Stud welding is a widespread manufacturing operation today thanks to the powerful, fast, versatile, and clean results it provides. The first uses of stud applications with drawn arc welding began in the shipbuilding industry. During WWI, the rapidly increasing demand for military and seaworthy ships gave rise to the development of better stud welding technology. Using stud weld operations to perform strong, water-tight connections, the US Navy and industrial marine fabricators could meet the need for war-worthy vessels. After WWI, stud welding continued to be used in building vessels for military, commercial, industrial, and consumer use. During WWII, stud welding was again relied upon for shipbuilding, but also expanded as a manufacturing operation to the fabrication of other vehicles, containers, electrical systems, and more. With advancements in electrical technology, material design and processing, and automated systems since the end of WWII, stud weld fastening systems can be used to install connection points as thin as a 10-gauge pin to as thick as a 1” diameter shear connector stud. Whether you’re working small or large, you can find all the supplies you need with Northland Fastening Systems. Not only do we offer tools, studs, and accessories; we also provide repairs and the expert advice of our own welding technicians.
Although stud fastening systems have spread to so many industries today, those operations are still used frequently in the shipbuilding industry to manufacture a broad range of vessels. In addition to freighters, large military ships, and commercial liners, stud welding is also used in the production of small boats.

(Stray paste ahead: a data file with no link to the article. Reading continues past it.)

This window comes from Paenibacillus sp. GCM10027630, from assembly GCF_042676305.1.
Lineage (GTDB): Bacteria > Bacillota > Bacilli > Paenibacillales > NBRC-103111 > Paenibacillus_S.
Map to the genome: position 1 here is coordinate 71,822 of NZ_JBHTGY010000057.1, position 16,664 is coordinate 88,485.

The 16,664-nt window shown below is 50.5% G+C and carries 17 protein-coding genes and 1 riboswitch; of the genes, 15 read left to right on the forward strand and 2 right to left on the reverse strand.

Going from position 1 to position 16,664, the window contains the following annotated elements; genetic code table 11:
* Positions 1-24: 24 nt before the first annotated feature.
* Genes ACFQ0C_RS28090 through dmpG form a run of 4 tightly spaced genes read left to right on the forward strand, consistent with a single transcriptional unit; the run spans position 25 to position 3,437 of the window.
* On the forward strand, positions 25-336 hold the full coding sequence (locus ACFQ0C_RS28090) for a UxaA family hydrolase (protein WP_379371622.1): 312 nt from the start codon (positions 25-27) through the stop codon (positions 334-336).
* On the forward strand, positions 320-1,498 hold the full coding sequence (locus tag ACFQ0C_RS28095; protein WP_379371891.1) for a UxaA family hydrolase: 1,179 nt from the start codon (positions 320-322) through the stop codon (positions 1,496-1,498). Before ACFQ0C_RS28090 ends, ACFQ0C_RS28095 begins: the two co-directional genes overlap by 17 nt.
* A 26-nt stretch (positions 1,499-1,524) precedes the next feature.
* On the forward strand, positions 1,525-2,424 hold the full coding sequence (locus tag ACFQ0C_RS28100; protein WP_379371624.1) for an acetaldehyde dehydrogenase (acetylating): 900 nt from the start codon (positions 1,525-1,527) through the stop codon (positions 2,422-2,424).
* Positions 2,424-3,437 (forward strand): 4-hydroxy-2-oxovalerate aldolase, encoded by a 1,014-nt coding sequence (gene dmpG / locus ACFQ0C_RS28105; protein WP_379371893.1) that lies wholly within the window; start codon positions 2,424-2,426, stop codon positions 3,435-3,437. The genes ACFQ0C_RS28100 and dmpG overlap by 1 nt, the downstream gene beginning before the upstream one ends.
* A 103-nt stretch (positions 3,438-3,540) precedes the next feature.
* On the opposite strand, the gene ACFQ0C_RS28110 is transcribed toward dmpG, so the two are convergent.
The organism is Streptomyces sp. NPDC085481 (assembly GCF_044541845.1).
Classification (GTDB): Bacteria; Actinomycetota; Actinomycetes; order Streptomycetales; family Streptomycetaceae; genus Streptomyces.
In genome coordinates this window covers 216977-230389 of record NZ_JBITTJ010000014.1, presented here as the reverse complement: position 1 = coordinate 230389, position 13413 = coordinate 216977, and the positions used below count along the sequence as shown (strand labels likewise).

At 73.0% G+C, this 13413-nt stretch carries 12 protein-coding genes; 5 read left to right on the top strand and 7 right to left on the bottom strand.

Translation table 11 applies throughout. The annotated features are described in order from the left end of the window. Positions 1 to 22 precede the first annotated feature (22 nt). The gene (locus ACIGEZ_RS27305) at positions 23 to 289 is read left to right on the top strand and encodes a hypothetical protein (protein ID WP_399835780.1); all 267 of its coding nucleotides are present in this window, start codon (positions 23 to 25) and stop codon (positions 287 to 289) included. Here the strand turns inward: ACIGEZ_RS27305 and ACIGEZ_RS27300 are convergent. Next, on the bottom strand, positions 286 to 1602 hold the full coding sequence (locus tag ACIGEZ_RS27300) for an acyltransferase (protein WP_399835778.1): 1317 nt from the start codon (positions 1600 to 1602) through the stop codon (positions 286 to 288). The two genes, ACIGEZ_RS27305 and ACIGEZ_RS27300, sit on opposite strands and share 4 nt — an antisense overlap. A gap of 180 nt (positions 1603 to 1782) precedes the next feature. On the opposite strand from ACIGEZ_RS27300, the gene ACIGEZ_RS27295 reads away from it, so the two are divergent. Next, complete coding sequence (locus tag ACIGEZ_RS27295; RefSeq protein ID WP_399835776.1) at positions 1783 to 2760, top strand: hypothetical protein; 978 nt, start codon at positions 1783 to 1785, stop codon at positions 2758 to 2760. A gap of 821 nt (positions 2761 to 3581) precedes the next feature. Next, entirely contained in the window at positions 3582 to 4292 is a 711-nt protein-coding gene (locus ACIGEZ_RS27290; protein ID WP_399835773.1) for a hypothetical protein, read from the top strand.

Boats that are shorter than 16 feet long overall fall into the Class A category. This generally includes small motorboats, daysailers and other small sailboats, dinghies, transport boats, and small fishing vessels.
Vessels between 16 and 26 feet long are considered Class I boats. This can include boats with small sleeping cockpits like short haul fishers, camping cruisers, small racers, park ranger vessels, and small speedboats.
Similar to Class I, Class II vessels include slightly longer haul fishers, longer distance racing sailboats, multi-bed cockpit sailers, and other fast motorboats. Class II vessels are between 26 to 40 feet long, so small cruise ships, yachts, and science vessels can be rated within that range.
Class III vessels are between 40 and 65 feet long, generally including larger fishing operations, tugboats, small industrial crafts, ferries and other transport, grander yachts, police and fire department cruisers, and historical ships.
Small Research Vessels:
These vessels may be larger than 65 feet in length, but no heavier than 300 gross tons. SRV are used in short-term research projects or in close vicinity to labs and testing centers.